Are obtained from lots of different wines that have aged for different lengths of time in casks or in vats. With age, the color of the wines slowly develops into tawny, medium tawny or light tawny, with a bouquet of dried fruits and wood; the older the wine, the stronger these aromas. The present categories in this style are: Tawny, Tawny Reserve, Tawny with an Indication of Age (10, 20, 30 and 40 years old) and Colheita. These are blends of wines from several years, except for Colheitas, wines of a single year that are similar to an aged Tawny of the same age. These wines are ready to drink when they are bottled.

White Port

Varies in style according to whether it has aged for a shorter or longer period of time, and different degrees of sweetness according to the manner by which it is made. In addition to the traditional White Ports, there now are other wines with a floral and complex aroma and a minimum alcohol content of 16.5% ( Light Dry White Port ) capable of meeting the demand for less alcoholic Ports.

Categories of Port:

The various types of Port Wine are all duly regulated and correspond to the following designations:  

Vintage Port

Is a wine of exceptional quality made in a single year. It must be bottled between the second and third year after the harvest; it is deep purple in color and full-bodied.

Presenting exceptional organoleptic characteristics, the wine must be very full-bodied and deep purple when it is approved as a Vintage (when the wine is two years old). As it ages in bottle it becomes smooth and elegant, and it gradually loses its initial astringency and acquires a balanced, complex and highly distinctive bouquet. The aromas of Vintages that have aged several years in bottle are associated with roasting (chocolate, cocoa, coffee, cigar box), spices (cinnamon, pepper…) and, sometimes, ripe fruit.

L.B.V. (Late Bottled Vintage)

Are wines of a superior quality from a single year that are bottled between the fourth and sixth year after they were made.

These are red wines of great finesse and distinction upon them. They are full-bodied, smooth and with a varying fruity aroma and may reveal some evolution, depending on the length of time they spent in wood. Usually less astringent and less full bodied that a Vintage from the same year, although equally well balanced, they possess a smoothness and elegance that are more or less marked according to the house style.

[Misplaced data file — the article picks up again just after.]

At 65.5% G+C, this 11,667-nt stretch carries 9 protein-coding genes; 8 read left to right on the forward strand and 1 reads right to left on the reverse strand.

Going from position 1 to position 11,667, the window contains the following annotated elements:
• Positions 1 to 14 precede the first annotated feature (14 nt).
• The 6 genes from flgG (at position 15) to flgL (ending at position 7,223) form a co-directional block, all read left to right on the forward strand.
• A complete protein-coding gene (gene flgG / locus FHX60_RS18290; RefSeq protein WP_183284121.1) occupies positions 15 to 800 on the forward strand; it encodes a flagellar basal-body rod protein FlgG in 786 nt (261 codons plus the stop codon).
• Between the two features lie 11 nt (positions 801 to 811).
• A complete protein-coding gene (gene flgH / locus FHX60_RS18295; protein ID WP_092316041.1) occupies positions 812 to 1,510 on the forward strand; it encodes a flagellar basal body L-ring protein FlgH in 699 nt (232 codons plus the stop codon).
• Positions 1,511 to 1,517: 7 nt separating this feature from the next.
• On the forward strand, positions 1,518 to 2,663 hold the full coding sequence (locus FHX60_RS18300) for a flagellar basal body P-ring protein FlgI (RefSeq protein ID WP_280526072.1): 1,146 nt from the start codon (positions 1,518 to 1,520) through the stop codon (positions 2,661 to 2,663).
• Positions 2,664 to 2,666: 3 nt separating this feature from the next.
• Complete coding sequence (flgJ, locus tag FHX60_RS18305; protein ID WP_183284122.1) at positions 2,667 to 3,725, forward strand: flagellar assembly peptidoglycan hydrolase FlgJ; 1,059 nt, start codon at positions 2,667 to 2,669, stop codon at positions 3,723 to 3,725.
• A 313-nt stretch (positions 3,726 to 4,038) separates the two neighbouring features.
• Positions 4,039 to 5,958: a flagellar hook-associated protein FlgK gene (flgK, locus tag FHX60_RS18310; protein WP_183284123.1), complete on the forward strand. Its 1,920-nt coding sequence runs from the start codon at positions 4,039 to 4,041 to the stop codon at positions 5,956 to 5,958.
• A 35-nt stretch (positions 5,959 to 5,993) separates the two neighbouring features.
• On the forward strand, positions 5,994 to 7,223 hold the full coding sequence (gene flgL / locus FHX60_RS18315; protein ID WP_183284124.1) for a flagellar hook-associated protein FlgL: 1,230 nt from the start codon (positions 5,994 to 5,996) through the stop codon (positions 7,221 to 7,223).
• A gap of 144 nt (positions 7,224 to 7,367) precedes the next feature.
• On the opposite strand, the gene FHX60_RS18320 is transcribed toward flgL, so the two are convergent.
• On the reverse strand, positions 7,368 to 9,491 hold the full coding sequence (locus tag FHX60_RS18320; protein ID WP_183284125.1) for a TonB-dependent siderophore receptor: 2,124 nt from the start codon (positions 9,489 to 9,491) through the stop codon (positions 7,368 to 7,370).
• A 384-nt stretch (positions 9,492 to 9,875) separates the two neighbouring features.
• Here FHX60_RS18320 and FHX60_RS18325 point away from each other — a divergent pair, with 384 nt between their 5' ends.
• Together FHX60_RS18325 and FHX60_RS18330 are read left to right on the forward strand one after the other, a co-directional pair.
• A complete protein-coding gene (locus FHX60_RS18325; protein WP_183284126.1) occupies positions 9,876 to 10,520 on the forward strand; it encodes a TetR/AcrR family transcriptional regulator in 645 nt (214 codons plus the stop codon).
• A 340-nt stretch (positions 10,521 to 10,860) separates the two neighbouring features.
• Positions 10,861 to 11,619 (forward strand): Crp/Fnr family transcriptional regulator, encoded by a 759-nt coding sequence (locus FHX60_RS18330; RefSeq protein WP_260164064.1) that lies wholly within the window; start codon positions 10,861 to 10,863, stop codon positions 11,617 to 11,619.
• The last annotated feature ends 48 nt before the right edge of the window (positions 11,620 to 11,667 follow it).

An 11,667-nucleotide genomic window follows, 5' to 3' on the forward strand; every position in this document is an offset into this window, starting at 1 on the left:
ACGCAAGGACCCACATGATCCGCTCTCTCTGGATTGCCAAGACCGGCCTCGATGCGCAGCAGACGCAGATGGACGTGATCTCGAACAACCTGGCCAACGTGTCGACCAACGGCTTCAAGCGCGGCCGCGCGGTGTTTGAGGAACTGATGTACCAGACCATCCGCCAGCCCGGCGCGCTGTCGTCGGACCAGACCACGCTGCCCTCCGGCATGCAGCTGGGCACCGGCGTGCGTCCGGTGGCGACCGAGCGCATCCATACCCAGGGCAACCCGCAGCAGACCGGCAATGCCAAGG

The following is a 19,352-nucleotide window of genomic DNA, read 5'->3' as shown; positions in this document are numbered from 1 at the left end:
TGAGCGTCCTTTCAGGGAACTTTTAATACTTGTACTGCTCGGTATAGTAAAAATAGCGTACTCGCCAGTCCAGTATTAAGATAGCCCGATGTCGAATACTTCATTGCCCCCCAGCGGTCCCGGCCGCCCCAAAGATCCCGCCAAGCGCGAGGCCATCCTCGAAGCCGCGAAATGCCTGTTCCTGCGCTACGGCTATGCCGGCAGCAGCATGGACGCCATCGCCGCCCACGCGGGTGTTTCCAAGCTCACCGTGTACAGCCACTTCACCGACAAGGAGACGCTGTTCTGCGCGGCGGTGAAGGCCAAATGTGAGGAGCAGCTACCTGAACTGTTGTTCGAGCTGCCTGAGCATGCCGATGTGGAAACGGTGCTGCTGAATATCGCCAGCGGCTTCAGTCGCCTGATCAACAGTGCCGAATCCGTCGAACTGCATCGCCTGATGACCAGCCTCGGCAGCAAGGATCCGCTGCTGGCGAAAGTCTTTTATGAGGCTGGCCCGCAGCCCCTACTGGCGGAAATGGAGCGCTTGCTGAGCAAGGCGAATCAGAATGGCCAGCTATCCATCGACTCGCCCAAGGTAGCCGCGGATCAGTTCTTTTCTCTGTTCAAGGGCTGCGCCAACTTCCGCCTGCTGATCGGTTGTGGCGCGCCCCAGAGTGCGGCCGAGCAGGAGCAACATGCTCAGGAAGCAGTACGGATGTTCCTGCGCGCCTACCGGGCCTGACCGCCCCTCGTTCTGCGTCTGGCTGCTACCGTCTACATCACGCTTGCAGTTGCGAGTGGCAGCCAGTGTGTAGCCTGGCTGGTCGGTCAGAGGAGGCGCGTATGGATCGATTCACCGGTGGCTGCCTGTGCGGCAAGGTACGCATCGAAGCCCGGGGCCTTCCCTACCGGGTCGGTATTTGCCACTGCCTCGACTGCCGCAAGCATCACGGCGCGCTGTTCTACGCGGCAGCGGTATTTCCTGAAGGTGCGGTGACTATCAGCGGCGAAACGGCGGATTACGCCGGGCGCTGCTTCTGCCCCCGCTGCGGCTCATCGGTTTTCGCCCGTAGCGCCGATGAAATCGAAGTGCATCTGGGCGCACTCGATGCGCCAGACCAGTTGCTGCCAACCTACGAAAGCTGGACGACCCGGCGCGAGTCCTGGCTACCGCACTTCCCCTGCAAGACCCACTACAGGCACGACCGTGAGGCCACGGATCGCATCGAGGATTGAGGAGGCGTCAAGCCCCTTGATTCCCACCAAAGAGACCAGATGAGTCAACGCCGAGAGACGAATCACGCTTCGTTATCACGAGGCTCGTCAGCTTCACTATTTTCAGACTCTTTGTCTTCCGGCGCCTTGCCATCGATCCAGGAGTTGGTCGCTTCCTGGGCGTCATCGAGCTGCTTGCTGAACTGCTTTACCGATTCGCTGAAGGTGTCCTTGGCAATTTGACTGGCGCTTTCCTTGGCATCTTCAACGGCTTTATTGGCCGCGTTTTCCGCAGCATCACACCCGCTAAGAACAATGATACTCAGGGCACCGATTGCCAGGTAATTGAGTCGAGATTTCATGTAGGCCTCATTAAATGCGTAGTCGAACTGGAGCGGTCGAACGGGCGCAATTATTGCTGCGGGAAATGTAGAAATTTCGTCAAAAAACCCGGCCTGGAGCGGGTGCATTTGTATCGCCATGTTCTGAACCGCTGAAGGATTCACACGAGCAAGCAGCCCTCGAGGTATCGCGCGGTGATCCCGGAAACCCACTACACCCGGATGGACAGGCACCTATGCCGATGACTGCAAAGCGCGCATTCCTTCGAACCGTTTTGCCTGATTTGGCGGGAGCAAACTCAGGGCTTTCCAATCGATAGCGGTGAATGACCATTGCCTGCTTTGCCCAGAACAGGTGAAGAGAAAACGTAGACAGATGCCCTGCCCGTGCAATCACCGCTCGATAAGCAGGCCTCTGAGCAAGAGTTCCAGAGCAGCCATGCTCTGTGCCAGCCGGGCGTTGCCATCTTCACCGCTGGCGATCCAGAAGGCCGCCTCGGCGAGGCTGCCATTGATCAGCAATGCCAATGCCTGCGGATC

Colheita or Dated Port

Are superior quality wines from a single year that are aged in wood during varying periods of time, but never less than 7 years, before bottling.

Whilst they age in cask, the young, fruity and fresh aromas undergo changes through oxidation and give way to a bouquet in which the foremost aromas are of dried fruits, roasting, wood and spices. As they age, they improve in smoothness, balance, their bouquet becomes more complex, and their color changes towards the golden; very old wines may even have green nuances.

Port with an Indication of Age: 10 years old; 20 years old; 30 years old; 40 years old

These superior quality Ports are obtained by blending wines from different years in order to obtain complementary organoleptic characteristics. Aged in wood for varying periods of time, the age that is indicated on the label corresponds to the approximate average age of the different wines in the blend. From that age, one obtains an indication of the characteristics the wine acquired as it aged in wood.

In the mouth, they are smooth and well balanced and they have a very persistent aroma.

Reserve

Are very good quality wines obtained by blending wines with different ages. In this category, the most notable are the Tawny Reserve Ports. They are medium tawny in color and present aromas of dried fruits, toasting and wood, resulting from their compulsory minimum 7 years’ aging in wood, with some hints of fresh fruit. In the mouth, one particularly notes the characteristic smoothness of wines aged in wood.

In turn, Ruby Reserve Ports, a blend of younger wines that gives them their ruby color and intense and fruity bouquet, are full-bodied and tannic in the mouth, but less so than Vintage and LBV.